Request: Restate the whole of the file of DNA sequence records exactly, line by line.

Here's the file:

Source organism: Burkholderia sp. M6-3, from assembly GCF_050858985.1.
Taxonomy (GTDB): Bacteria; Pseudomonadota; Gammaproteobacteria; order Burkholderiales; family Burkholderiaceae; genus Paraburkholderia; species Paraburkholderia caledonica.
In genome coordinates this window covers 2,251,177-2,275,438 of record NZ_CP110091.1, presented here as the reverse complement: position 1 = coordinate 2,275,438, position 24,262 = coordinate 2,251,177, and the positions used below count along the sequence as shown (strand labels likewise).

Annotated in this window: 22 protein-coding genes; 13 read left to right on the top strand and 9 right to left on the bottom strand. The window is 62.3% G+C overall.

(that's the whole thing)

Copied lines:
Source organism: Burkholderia sp. M6-3, from assembly GCF_050858985.1.
Taxonomy (GTDB): Bacteria; Pseudomonadota; Gammaproteobacteria; order Burkholderiales; family Burkholderiaceae; genus Paraburkholderia; species Paraburkholderia caledonica.
In genome coordinates this window covers 2,251,177-2,275,438 of record NZ_CP110091.1, presented here as the reverse complement: position 1 = coordinate 2,275,438, position 24,262 = coordinate 2,251,177, and the positions used below count along the sequence as shown (strand labels likewise).

Annotated in this window: 22 protein-coding genes; 13 read left to right on the top strand and 9 right to left on the bottom strand. The window is 62.3% G+C overall.